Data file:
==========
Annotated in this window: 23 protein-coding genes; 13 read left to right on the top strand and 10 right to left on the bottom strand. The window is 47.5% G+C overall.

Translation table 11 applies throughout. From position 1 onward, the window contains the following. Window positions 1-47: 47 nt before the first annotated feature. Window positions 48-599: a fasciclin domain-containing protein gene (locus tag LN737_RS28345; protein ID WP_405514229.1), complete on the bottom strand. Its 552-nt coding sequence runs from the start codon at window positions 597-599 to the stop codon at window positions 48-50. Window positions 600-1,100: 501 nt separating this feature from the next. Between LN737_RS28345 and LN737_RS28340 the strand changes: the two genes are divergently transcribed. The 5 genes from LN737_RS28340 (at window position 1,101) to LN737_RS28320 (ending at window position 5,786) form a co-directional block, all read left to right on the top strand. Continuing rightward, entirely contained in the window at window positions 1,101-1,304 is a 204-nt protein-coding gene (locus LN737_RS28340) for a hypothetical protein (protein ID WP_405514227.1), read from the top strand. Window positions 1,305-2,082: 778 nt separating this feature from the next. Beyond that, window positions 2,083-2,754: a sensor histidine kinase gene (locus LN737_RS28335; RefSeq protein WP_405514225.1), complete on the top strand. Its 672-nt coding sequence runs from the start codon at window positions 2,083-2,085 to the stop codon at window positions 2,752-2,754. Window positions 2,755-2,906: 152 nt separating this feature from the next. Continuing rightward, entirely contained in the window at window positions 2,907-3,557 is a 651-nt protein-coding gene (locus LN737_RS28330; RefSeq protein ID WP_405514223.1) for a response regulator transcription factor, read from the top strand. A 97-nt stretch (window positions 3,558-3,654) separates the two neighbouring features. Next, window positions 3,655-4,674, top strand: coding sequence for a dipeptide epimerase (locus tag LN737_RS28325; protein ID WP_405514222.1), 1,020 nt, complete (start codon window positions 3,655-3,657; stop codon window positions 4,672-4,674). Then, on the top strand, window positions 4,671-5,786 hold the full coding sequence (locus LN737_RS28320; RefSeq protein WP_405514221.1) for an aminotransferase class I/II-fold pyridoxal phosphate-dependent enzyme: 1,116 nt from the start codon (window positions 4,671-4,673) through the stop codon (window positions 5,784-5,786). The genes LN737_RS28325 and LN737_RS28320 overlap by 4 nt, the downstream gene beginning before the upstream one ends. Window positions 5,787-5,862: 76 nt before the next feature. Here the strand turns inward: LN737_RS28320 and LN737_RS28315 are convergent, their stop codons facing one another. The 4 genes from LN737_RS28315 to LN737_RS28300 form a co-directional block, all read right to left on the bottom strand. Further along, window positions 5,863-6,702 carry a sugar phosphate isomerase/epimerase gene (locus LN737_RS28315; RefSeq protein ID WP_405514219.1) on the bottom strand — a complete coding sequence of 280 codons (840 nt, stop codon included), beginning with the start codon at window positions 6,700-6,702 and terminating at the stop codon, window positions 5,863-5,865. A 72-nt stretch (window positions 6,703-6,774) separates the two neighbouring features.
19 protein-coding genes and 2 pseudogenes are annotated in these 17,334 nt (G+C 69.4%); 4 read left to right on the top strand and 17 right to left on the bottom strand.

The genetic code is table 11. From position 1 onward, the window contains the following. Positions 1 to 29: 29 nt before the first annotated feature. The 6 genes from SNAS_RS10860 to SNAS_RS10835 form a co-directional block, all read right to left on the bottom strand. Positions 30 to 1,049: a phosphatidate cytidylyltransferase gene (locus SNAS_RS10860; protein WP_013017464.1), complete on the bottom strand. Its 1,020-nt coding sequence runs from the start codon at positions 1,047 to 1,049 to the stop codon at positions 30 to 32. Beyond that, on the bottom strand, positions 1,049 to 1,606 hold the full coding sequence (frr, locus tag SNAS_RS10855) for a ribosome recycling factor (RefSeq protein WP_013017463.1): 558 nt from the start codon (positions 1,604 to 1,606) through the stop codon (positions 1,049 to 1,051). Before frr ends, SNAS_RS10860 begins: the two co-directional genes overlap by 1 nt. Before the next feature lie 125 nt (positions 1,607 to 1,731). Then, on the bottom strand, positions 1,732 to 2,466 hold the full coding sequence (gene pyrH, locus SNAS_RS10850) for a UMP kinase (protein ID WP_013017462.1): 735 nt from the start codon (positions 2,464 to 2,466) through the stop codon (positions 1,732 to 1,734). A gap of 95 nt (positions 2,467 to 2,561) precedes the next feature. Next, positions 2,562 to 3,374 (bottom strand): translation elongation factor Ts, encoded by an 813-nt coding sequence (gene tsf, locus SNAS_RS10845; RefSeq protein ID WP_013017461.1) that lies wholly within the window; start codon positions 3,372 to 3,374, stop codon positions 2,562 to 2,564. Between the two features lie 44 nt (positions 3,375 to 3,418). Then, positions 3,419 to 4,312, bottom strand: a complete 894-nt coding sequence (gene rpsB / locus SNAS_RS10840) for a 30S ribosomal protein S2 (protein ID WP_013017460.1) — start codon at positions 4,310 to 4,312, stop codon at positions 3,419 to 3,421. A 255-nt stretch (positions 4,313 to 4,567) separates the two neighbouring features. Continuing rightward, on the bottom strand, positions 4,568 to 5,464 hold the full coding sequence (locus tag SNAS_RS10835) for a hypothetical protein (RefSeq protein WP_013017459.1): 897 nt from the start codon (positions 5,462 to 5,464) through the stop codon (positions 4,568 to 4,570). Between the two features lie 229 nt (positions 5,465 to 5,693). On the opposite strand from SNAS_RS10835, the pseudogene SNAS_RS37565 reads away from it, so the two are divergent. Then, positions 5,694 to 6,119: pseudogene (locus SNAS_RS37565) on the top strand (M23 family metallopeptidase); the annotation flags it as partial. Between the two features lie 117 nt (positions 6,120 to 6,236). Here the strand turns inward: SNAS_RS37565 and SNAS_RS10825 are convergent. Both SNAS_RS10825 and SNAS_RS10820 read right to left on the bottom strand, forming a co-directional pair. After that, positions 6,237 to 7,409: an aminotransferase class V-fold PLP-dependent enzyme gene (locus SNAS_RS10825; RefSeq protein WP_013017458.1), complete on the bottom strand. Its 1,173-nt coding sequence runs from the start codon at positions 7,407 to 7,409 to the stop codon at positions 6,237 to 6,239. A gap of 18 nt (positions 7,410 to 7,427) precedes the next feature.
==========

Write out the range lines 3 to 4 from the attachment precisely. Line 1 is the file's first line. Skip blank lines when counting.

19 protein-coding genes and 2 pseudogenes are annotated in these 17,334 nt (G+C 69.4%); 4 read left to right on the top strand and 17 right to left on the bottom strand.

The genetic code is table 11. From position 1 onward, the window contains the following. Positions 1 to 29: 29 nt before the first annotated feature. The 6 genes from SNAS_RS10860 to SNAS_RS10835 form a co-directional block, all read right to left on the bottom strand. Positions 30 to 1,049: a phosphatidate cytidylyltransferase gene (locus SNAS_RS10860; protein WP_013017464.1), complete on the bottom strand. Its 1,020-nt coding sequence runs from the start codon at positions 1,047 to 1,049 to the stop codon at positions 30 to 32. Beyond that, on the bottom strand, positions 1,049 to 1,606 hold the full coding sequence (frr, locus tag SNAS_RS10855) for a ribosome recycling factor (RefSeq protein WP_013017463.1): 558 nt from the start codon (positions 1,604 to 1,606) through the stop codon (positions 1,049 to 1,051). Before frr ends, SNAS_RS10860 begins: the two co-directional genes overlap by 1 nt. Before the next feature lie 125 nt (positions 1,607 to 1,731). Then, on the bottom strand, positions 1,732 to 2,466 hold the full coding sequence (gene pyrH, locus SNAS_RS10850) for a UMP kinase (protein ID WP_013017462.1): 735 nt from the start codon (positions 2,464 to 2,466) through the stop codon (positions 1,732 to 1,734). A gap of 95 nt (positions 2,467 to 2,561) precedes the next feature. Next, positions 2,562 to 3,374 (bottom strand): translation elongation factor Ts, encoded by an 813-nt coding sequence (gene tsf, locus SNAS_RS10845; RefSeq protein ID WP_013017461.1) that lies wholly within the window; start codon positions 3,372 to 3,374, stop codon positions 2,562 to 2,564. Between the two features lie 44 nt (positions 3,375 to 3,418). Then, positions 3,419 to 4,312, bottom strand: a complete 894-nt coding sequence (gene rpsB / locus SNAS_RS10840) for a 30S ribosomal protein S2 (protein ID WP_013017460.1) — start codon at positions 4,310 to 4,312, stop codon at positions 3,419 to 3,421. A 255-nt stretch (positions 4,313 to 4,567) separates the two neighbouring features. Continuing rightward, on the bottom strand, positions 4,568 to 5,464 hold the full coding sequence (locus tag SNAS_RS10835) for a hypothetical protein (RefSeq protein WP_013017459.1): 897 nt from the start codon (positions 5,462 to 5,464) through the stop codon (positions 4,568 to 4,570). Between the two features lie 229 nt (positions 5,465 to 5,693). On the opposite strand from SNAS_RS10835, the pseudogene SNAS_RS37565 reads away from it, so the two are divergent. Then, positions 5,694 to 6,119: pseudogene (locus SNAS_RS37565) on the top strand (M23 family metallopeptidase); the annotation flags it as partial. Between the two features lie 117 nt (positions 6,120 to 6,236). Here the strand turns inward: SNAS_RS37565 and SNAS_RS10825 are convergent. Both SNAS_RS10825 and SNAS_RS10820 read right to left on the bottom strand, forming a co-directional pair. After that, positions 6,237 to 7,409: an aminotransferase class V-fold PLP-dependent enzyme gene (locus SNAS_RS10825; RefSeq protein WP_013017458.1), complete on the bottom strand. Its 1,173-nt coding sequence runs from the start codon at positions 7,407 to 7,409 to the stop codon at positions 6,237 to 6,239. A gap of 18 nt (positions 7,410 to 7,427) precedes the next feature.